In addition, note that flipping the central spin will always invert the signs of S_{i} and E_{i}. Now suppose we were to flip the central spin and this lowered the energy, e.g. we went from the second (blue) configuration in the table above to the last (pink) configuration. The spin sum is higher and the probability is also higher. On the other hand, if flipping the central spin increased the energy, e.g. going from the last (pink) configuration to the second (blue) configuration, the spin sum will be lower and the probabilty will also be lower. When in equilibrium the spins will flip back and forth over time, driven by the random energy of the temperature bath. However, on average, the system retains its state, in particular its degree of order. This means that the probability P of a microstate times the rate of transition W out of that microstate must be the same as the reverse process, i.e. over time the transition probabilities are equal: P(s_{i}s_{inn})W(s_{i} → –s_{i}) = P(–s_{i}s_{inn})W(–s_{i} → s_{i}) This condition is known as detailed balance, and is what we mean when we say a system is in equilibrium. Detailed balance can also be used to drive a nonequilbrium system to equilibrium by flipping spins in a compatible manner, and this is the key to simulating such a system. The ratio of the two transition rates is given by W(–s_{i} → s_{i})/ W(s_{i} → –s_{i}) = P(s_{i}s_{inn})/P(–s_{i}s_{inn}) Suppose flipping the spin s_{i} → –s_{i} lowers the energy; again this means that initially E_{i} > 0 and S_{i} < 0. Because only the above ratio is important, we can choose this transition rate equal to 1, i.e. the spin will always flip: W(E_{high} → E_{low}) = 1 Consequently, when flipping the spin s_{i} → –s_{i} increases the energy, initially E_{i} < 0 and S_{i} > 0, we must have W(E_{low} → E_{high}) = exp(–βS_{i}) < 1 and the spin only has a fractional probability of flipping. Increasing the energy is therefore less likely than decreasing it, and after repeated flipping attempts the lower energy state will become the most probable state, so that a nonequilbrium system must approach equilibrium over time. Monte Carlo SimulationsBecause of the randomizing effect of thermal energy and the probabilistic nature of the system energetics, we can use random numbers to equilibrate a system. The Monte Carlo ProcedureSuppose we start with a system of spins at infinite temperature, which means they are randomly either ±1. We then instantaneously lower the temperature, a process known as quenching, and allow the system to equilibrate, or anneal. Alternatively, for low temperatures, we can start with a system at zero temperature, with a uniform distribution of either +1 or –1, and then instantantaneously raise the temperature and allow it to equilibrate. We can simulate such systems as follows:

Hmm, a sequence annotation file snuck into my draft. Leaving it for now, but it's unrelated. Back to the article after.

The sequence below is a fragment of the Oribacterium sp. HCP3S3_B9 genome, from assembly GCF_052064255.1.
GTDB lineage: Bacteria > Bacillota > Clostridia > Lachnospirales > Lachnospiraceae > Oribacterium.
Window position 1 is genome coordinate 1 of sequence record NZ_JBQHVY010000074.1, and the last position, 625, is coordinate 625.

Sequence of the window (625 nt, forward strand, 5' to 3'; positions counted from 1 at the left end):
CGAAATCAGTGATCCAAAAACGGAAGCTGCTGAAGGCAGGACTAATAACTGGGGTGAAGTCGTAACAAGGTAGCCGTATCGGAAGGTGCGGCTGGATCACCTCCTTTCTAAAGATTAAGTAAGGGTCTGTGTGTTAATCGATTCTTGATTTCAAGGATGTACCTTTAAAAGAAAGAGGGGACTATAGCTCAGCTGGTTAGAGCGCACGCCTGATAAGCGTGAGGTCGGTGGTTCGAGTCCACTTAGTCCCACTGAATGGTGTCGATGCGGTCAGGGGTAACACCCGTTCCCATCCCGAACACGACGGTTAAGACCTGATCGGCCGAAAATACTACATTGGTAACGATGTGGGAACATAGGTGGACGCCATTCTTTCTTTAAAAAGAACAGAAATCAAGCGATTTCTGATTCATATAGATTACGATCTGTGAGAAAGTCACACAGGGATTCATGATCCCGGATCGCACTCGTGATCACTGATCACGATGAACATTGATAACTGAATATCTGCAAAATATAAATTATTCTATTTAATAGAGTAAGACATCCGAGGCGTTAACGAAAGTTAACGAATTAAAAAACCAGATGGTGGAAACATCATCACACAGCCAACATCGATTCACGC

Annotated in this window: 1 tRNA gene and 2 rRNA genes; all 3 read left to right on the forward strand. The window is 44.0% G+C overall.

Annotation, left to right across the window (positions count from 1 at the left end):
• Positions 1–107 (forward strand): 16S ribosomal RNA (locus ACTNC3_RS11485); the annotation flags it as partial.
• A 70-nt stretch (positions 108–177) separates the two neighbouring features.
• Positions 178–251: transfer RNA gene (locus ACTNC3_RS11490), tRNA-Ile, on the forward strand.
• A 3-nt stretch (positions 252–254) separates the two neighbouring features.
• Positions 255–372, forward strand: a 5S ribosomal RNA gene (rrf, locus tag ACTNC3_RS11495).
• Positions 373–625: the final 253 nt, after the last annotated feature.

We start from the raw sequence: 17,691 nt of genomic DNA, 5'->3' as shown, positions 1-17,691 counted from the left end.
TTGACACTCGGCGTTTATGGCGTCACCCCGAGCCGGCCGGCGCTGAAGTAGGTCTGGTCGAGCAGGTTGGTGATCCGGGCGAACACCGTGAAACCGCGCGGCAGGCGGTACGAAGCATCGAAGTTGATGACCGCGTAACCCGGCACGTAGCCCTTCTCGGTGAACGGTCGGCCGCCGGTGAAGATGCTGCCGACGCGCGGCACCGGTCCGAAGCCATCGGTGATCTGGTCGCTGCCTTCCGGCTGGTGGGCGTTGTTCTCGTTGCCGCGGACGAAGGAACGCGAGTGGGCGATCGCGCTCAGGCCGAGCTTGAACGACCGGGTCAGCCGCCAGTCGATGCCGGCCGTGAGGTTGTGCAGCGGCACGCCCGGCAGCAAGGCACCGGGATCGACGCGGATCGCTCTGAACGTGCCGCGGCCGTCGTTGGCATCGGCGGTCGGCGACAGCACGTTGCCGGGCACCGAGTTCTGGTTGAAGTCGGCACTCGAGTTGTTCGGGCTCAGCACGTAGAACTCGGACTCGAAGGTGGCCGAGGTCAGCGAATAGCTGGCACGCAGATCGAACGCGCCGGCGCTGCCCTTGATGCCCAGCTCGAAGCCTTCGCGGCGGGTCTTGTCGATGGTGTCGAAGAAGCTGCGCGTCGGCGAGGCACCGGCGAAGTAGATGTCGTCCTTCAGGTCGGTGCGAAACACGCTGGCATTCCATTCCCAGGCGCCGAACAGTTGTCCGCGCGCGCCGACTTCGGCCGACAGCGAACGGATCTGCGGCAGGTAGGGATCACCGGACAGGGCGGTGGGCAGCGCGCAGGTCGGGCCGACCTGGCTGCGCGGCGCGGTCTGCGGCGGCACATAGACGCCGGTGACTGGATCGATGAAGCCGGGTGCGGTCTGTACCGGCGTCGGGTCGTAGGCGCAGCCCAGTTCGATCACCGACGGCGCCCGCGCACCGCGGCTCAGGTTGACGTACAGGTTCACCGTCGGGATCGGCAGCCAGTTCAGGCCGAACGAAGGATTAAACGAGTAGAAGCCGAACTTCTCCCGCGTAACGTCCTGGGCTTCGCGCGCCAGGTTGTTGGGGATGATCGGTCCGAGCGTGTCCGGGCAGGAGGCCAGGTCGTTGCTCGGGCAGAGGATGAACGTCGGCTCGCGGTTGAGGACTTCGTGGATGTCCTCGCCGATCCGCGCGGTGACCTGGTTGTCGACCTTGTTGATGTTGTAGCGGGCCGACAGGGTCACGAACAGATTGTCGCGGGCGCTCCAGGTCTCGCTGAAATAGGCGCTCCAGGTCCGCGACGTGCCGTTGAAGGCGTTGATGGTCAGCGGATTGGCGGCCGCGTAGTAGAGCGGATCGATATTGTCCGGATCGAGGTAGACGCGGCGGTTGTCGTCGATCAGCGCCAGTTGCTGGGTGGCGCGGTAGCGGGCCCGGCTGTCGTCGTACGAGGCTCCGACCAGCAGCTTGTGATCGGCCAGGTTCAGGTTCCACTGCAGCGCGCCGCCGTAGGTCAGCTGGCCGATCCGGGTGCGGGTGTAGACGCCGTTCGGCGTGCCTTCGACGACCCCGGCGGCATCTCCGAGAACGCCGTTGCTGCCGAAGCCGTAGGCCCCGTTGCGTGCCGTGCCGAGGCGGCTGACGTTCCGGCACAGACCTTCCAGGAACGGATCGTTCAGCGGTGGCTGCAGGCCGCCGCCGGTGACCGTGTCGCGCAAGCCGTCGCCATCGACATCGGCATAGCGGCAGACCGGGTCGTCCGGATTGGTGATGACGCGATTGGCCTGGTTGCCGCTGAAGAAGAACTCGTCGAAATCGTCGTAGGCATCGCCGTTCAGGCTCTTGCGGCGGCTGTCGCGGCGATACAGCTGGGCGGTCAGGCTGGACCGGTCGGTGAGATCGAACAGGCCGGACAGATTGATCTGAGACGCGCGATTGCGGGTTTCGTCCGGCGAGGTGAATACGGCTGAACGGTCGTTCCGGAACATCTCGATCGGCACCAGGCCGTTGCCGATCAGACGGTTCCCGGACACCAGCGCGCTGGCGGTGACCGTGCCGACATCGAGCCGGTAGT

This Monte Carlo procedure is a standard practice in statistical science as a way to calculate the properties of complex systems. It is sometimes called MarkovChain Monte Carlo (MCMC), since each state in the calculation depends only the immediately previous state. It is also often referred to as the Metropolis Algorithm, after the first author of the 1953 paper Equation of State Calculations by Fast Computing Machines (who were listed in alphabetical order). However, the second author, computational physicist Arianna Rosenbluth, is credited with the actual implementation of the algorithm on one of the roomsized computers of the time, the MANIAC I at Los Alamos Scientific Laboratory in New Mexico: